Tyler Gramlin from Borden, Ind., a freshman Army ROTC cadet at Indiana State University, provides security during a two-day Combined Field Training Exercise at Camp Atterbury Joint Maneuver Training Center, March 31, 2012. Photo by Army Sgt. William Hill
| ||EDINBURGH, Ind. (4/3/2012) -- It was not a typical learning day for more than 500 college students as they learned how to rappel from a 45-foot rappel tower, experienced a vehicle roll-over and played capture the flag with paintball guns. But they are not typical students; they are Army ROTC cadets. |
More than 500 Army ROTC cadets from 14 colleges and universities participated in a two-day Spring Combined Field Training Exercise at Camp Atterbury Joint Maneuver Training Center, March 30 through 31.
The exercise consisted of tactical movement training, rappelling, clearing buildings, day and night land navigation, a field leader reaction course and several other critical skill-set training exercises which are designed to mentally and physically challenge the cadets.
Lt. Col. Brian Freidhoff, a professor of military science said, “We have decided among the other school leadership to come together for our spring field training exercise primarily because it closely replicates what our
|juniors are going to have to experience at the leader development and assessment course.”|
Freidhoff said the obstacles the cadets overcome require a little bit of physical endurance, but primarily, their leadership is what is evaluated.
“Primarily, their leadership is what we are here to evaluate, and there is no one right solution to get through the obstacles. And the fact is, if they don't get through it, that is not even necessarily the most important thing. It is how they use their skills and decision making process in order to negotiate the obstacle and come up with the solution to do it,” said Freidhoff.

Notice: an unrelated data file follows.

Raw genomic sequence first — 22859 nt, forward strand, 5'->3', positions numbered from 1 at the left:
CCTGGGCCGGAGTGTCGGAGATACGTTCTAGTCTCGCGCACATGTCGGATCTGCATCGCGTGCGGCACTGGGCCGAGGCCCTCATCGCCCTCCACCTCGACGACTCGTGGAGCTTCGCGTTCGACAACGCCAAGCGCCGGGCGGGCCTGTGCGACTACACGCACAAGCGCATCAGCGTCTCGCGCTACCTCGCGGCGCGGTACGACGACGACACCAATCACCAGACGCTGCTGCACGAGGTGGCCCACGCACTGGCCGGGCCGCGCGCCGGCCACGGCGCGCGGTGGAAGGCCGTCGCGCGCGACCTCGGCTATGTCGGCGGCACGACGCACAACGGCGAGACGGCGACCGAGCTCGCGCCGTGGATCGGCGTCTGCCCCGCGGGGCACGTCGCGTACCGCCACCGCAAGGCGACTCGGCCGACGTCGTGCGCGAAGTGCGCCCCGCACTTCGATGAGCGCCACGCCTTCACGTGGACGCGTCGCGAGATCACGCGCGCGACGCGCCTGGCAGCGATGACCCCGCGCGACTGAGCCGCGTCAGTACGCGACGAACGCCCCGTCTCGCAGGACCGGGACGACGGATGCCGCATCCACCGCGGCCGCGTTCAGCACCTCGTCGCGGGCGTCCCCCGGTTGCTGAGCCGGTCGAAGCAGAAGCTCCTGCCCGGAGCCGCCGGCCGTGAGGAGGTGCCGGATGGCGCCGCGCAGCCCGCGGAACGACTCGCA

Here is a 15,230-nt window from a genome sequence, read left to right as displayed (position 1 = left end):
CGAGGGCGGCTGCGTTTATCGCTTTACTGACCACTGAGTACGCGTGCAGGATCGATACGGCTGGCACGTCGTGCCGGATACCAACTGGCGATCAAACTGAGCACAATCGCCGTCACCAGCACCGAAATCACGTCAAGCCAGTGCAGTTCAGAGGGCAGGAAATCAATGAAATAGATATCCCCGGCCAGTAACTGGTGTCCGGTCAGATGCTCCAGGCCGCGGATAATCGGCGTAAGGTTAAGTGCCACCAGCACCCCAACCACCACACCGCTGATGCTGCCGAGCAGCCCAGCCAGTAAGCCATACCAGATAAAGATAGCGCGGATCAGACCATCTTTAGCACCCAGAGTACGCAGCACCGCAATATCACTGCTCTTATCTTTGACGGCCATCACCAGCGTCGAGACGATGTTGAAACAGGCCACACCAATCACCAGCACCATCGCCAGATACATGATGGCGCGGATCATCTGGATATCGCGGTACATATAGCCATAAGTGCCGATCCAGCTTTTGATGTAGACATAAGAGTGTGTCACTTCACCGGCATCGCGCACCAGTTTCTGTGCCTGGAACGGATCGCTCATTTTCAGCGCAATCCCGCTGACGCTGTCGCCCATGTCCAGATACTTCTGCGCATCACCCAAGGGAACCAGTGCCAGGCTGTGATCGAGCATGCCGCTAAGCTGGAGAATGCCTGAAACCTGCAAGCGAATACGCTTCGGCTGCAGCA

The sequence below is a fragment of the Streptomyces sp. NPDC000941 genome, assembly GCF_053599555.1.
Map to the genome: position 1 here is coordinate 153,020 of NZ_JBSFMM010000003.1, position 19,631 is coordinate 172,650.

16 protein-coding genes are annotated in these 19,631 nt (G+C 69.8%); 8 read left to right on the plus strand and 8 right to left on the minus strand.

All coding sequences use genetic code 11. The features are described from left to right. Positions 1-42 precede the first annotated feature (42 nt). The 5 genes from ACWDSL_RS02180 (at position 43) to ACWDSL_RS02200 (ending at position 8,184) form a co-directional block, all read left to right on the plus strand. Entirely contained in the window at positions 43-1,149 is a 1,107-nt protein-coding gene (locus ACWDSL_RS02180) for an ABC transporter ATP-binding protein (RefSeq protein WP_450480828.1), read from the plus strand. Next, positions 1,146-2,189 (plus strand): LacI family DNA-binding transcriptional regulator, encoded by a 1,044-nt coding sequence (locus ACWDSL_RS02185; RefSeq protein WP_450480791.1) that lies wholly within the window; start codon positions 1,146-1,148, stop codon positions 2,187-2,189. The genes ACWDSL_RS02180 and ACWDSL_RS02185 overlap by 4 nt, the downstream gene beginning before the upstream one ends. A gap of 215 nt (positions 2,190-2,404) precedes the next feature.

He said having the cadets from different university and colleges all come together to participate in the exercise not only allows them to meet other like-minded individuals, but more importantly, it brings the cadets out of their comfort level.
“Most of our cadets are evaluated by their universities and colleges with people they are familiar with and there is somewhat of a comfort level that is achieved when you are familiar with people, so we bring them out here and mix them up into squads where they don't know anyone else. It creates a new group dynamic that allows them the opportunity to lead in an environment where they are not comfortable with everyone,” he said.
Shaun Redden, from Cincinnati, a senior Army ROTC cadet with Xavier University said the combined field training exercise prepares cadets for their future military careers.
“I think it really gives us an opportunity to prepare for what we are doing in less than a year. I have been with my classmates for four years so I know their leadership styles and I know how they work, but these cadets from other schools, we haven't had much exposure with so it is a good tool to help us prepare for our first unit that we are going to go to,” said Redden.
Redden added that the training they received during the exercise not only helps the cadets graduate ROTC but will be utilized throughout their military career.
“These are basic soldier skills that they are learning and is something they will continue to use throughout their career, especially when you graduate ROTC as a young officer, you will be leading smaller units and these are tactics you will be using,” he said.
While undertaking the intense training, the cadets are not only learning valuable lifesaving skills, they also are having fun.
Kelsey Price, from Bloomington, Ind., a freshman Army ROTC cadet with Indiana University said she enjoyed the realism of the M16 simulator and the Humvee roll over training simulator.
“It is awesome but it is cold, and it rained a lot yesterday, but so far the time has been awesome. I love getting out in the field and doing stuff like this. It is way better than sitting in a classroom,” said Price.
As the sun sets, the students finish their training exercise, for tomorrow, some will an awaken leaders on a career path to greatness.
More photos available below
By Army Sgt. William Hill
Provided through DVIDS
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